The Secrets to Great Parent Meetings


The cornerstone of an effective parent engagement strategy is building relationships between parents, teachers, and administrators—but schools are becoming increasingly aware that traditional conferences and meetings with parents are not exactly engaging.

“How to Have Better Parent Meetings,” Teaching for Change’s third Cross-City Parent Coordinator Training of the school year, detailed the essentials for a successful parent meeting. Twenty local parent coordinators, parent leaders, and community and parent outreach coordinators from the DC Public Schools’ Head Start office gathered January 25 at the American Federation of Teachers, AFL-CIO headquarters for a three-hour professional development session based on Teaching for Change’s nationally recognized approach to parent engagement, Tellin’ Stories.

Led by Teaching for Change’s senior parent organizer, América Calderón, the participants broke down traditional parent meetings and brainstormed effective ways to engage parents and forge connections. The groups explored topics such as the role and characteristics of a good facilitator, developing participatory agendas, and innovative outreach ideas (such as mailing charming invitations to parents).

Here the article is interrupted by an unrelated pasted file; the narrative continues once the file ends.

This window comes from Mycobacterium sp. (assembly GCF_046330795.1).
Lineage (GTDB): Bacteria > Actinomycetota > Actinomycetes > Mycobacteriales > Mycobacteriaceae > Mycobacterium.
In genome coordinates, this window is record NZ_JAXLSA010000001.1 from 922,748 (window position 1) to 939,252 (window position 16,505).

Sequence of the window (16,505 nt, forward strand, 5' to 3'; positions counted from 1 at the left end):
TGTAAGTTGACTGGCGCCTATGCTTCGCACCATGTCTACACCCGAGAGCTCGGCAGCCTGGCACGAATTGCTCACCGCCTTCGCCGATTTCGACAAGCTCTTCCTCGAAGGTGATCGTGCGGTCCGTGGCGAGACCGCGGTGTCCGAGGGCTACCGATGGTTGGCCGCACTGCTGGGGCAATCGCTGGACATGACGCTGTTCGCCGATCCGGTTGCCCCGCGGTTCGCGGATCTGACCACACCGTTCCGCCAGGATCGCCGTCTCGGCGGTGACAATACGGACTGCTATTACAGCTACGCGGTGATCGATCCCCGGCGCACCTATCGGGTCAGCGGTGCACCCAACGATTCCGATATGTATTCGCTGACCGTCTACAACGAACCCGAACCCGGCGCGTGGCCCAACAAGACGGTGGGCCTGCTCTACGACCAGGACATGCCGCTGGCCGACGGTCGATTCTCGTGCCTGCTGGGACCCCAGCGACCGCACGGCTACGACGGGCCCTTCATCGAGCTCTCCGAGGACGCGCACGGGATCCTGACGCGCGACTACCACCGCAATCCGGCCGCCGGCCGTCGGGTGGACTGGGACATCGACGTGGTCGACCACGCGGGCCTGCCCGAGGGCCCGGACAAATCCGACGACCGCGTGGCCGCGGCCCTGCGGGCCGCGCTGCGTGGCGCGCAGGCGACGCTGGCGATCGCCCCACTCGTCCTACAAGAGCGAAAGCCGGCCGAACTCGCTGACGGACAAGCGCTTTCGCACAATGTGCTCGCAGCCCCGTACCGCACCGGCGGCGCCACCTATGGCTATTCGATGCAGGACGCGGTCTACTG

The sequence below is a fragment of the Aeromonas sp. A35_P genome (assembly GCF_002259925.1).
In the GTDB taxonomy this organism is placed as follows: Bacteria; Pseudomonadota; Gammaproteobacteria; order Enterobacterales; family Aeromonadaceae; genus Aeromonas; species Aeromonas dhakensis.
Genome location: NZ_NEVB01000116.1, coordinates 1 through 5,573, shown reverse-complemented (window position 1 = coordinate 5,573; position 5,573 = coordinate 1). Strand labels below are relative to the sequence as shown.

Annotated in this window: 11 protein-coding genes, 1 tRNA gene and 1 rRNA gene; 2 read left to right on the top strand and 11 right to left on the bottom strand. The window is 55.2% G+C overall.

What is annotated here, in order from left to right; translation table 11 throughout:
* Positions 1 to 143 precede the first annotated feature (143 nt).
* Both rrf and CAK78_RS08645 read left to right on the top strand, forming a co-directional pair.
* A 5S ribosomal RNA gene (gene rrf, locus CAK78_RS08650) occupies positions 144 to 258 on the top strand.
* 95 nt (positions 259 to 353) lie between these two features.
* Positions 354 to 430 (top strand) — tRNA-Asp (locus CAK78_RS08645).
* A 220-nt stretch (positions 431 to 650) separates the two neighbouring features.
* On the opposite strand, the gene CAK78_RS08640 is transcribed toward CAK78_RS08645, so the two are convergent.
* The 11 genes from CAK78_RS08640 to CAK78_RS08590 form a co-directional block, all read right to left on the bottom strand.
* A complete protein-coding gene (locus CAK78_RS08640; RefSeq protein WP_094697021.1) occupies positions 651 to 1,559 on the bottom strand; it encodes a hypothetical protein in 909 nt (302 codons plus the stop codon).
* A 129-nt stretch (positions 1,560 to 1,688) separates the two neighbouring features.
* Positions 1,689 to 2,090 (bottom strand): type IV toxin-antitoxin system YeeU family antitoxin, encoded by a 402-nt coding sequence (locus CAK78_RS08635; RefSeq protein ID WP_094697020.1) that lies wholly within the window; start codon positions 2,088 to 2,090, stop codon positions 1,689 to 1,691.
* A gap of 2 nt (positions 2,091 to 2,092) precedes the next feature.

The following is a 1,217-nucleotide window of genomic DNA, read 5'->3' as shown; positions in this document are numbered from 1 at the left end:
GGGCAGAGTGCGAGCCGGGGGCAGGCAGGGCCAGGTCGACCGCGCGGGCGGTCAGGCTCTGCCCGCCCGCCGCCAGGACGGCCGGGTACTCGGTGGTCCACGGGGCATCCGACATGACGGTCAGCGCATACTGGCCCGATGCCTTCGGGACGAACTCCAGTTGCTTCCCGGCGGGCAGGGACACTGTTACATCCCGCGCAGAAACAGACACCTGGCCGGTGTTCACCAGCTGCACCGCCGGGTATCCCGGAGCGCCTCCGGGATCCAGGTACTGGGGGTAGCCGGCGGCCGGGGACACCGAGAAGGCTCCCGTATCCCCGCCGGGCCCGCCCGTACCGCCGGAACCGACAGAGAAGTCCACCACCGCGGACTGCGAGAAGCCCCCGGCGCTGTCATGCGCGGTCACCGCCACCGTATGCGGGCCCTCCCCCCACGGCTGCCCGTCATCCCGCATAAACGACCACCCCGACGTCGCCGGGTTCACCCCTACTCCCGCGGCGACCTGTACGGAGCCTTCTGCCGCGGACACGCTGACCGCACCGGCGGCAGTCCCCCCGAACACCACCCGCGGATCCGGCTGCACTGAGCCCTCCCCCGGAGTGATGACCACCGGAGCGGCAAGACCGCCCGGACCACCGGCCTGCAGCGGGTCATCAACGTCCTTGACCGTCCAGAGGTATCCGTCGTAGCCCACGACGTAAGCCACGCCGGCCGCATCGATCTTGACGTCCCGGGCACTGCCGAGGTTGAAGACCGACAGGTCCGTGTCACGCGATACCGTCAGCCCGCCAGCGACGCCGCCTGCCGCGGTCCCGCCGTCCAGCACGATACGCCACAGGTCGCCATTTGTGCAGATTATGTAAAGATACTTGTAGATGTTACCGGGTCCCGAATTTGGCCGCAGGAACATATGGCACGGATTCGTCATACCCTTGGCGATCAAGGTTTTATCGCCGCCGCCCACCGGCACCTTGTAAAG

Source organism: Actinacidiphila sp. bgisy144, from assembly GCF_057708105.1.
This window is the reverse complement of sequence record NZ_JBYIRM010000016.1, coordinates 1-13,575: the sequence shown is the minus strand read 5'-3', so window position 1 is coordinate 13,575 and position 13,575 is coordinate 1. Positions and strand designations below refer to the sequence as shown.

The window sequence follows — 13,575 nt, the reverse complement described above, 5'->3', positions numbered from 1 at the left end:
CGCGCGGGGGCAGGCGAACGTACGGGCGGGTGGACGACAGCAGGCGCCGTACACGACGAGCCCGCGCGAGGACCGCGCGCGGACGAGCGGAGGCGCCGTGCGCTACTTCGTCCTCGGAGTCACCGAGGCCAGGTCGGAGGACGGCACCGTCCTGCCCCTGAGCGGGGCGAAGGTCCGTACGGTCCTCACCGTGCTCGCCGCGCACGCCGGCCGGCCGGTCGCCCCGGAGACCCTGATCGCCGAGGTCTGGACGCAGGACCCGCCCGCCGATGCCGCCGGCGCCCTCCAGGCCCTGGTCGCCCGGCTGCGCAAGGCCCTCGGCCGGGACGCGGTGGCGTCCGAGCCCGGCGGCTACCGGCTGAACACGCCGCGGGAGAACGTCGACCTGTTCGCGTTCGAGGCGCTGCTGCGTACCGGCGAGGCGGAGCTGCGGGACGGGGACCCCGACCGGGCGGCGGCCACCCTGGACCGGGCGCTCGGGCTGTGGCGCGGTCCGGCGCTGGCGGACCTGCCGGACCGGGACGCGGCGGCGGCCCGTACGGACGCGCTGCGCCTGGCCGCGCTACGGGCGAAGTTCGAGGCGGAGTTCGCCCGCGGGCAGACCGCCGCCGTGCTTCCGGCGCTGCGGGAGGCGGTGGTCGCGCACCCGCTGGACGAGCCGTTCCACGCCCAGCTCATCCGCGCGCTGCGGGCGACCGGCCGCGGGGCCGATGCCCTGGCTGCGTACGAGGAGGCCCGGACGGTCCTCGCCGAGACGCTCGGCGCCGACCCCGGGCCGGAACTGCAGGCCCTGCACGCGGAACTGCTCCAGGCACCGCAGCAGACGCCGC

In the first exercise, participants compared the attributes of their best and worst meeting experiences.


Head Start parent coordinator Victoria Hightower shared, “My best meeting ever was the first workshop we had with América. Teaching for Change came to [Head Start] to teach us about parental engagement and I saw the light. I want my parents to feel how I felt at that meeting.”

In another helpful exercise, Calderón assigned each group one component of planning a great meeting –outreach, agenda, facilitation, parent participation, and evaluation), and challenged them to consider traditional, good, and great outcomes for each component.

“My team makes agendas but they’re very generic. When I look at them I don’t get a sense of what they’re doing,” Head Start family services team leader Adaugo Ohanyerenwa said. “From these trainings I’m starting to see who’s good at planning parent meetings and who could use more support.

Another Head Start team leader, Amy Goldwasser, agreed.

“This [training] put lots of labels to things I’ve learned or done intuitively. I learned that PowerPoint is, for the most part, inappropriate at schools for parent coordinators to be successful,” she said.

Finally, the groups planned agendas for hypothetical parent meetings on a range of real-world topics and presented their agendas as a team. The resulting agendas were so good that the participants asked to have them printed and distributed as templates for their own parent meetings.

“This was one of the best professional developments I’ve attended in a long time,” Carrie Jasper of the U.S. Department of Education shared emphatically as the training came to a close.

Teaching for Change’s next Cross-City Parent Coordinator Training will be held March 22, 2013.